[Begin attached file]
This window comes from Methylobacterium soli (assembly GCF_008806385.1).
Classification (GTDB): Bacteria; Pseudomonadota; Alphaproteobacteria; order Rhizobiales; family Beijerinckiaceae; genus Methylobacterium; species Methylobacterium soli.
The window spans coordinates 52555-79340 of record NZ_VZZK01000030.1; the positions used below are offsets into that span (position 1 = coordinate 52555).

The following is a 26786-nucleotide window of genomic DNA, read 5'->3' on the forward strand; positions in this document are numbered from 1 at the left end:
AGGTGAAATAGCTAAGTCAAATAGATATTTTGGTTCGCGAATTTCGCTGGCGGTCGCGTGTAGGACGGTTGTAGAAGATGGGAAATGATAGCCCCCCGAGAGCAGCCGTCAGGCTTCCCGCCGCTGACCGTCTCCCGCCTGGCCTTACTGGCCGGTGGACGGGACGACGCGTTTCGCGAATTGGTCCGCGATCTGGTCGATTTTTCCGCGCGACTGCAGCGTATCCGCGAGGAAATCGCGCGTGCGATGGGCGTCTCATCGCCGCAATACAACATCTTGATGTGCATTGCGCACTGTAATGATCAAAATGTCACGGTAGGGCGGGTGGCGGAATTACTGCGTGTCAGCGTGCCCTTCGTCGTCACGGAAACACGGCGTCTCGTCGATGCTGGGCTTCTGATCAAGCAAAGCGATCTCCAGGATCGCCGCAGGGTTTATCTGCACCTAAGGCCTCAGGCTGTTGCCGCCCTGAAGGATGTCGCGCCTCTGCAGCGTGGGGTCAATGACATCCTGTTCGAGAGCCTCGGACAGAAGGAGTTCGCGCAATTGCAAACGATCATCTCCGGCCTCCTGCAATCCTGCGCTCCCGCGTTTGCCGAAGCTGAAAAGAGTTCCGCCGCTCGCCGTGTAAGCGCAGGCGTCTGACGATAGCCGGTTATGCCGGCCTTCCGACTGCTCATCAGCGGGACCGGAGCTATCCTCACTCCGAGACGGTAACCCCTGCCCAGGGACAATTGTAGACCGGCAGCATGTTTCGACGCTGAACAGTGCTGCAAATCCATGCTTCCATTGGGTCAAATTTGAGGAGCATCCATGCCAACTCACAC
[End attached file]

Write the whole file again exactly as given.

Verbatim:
This window comes from Methylobacterium soli (assembly GCF_008806385.1).
Classification (GTDB): Bacteria; Pseudomonadota; Alphaproteobacteria; order Rhizobiales; family Beijerinckiaceae; genus Methylobacterium; species Methylobacterium soli.
The window spans coordinates 52555-79340 of record NZ_VZZK01000030.1; the positions used below are offsets into that span (position 1 = coordinate 52555).

The following is a 26786-nucleotide window of genomic DNA, read 5'->3' on the forward strand; positions in this document are numbered from 1 at the left end:
AGGTGAAATAGCTAAGTCAAATAGATATTTTGGTTCGCGAATTTCGCTGGCGGTCGCGTGTAGGACGGTTGTAGAAGATGGGAAATGATAGCCCCCCGAGAGCAGCCGTCAGGCTTCCCGCCGCTGACCGTCTCCCGCCTGGCCTTACTGGCCGGTGGACGGGACGACGCGTTTCGCGAATTGGTCCGCGATCTGGTCGATTTTTCCGCGCGACTGCAGCGTATCCGCGAGGAAATCGCGCGTGCGATGGGCGTCTCATCGCCGCAATACAACATCTTGATGTGCATTGCGCACTGTAATGATCAAAATGTCACGGTAGGGCGGGTGGCGGAATTACTGCGTGTCAGCGTGCCCTTCGTCGTCACGGAAACACGGCGTCTCGTCGATGCTGGGCTTCTGATCAAGCAAAGCGATCTCCAGGATCGCCGCAGGGTTTATCTGCACCTAAGGCCTCAGGCTGTTGCCGCCCTGAAGGATGTCGCGCCTCTGCAGCGTGGGGTCAATGACATCCTGTTCGAGAGCCTCGGACAGAAGGAGTTCGCGCAATTGCAAACGATCATCTCCGGCCTCCTGCAATCCTGCGCTCCCGCGTTTGCCGAAGCTGAAAAGAGTTCCGCCGCTCGCCGTGTAAGCGCAGGCGTCTGACGATAGCCGGTTATGCCGGCCTTCCGACTGCTCATCAGCGGGACCGGAGCTATCCTCACTCCGAGACGGTAACCCCTGCCCAGGGACAATTGTAGACCGGCAGCATGTTTCGACGCTGAACAGTGCTGCAAATCCATGCTTCCATTGGGTCAAATTTGAGGAGCATCCATGCCAACTCACAC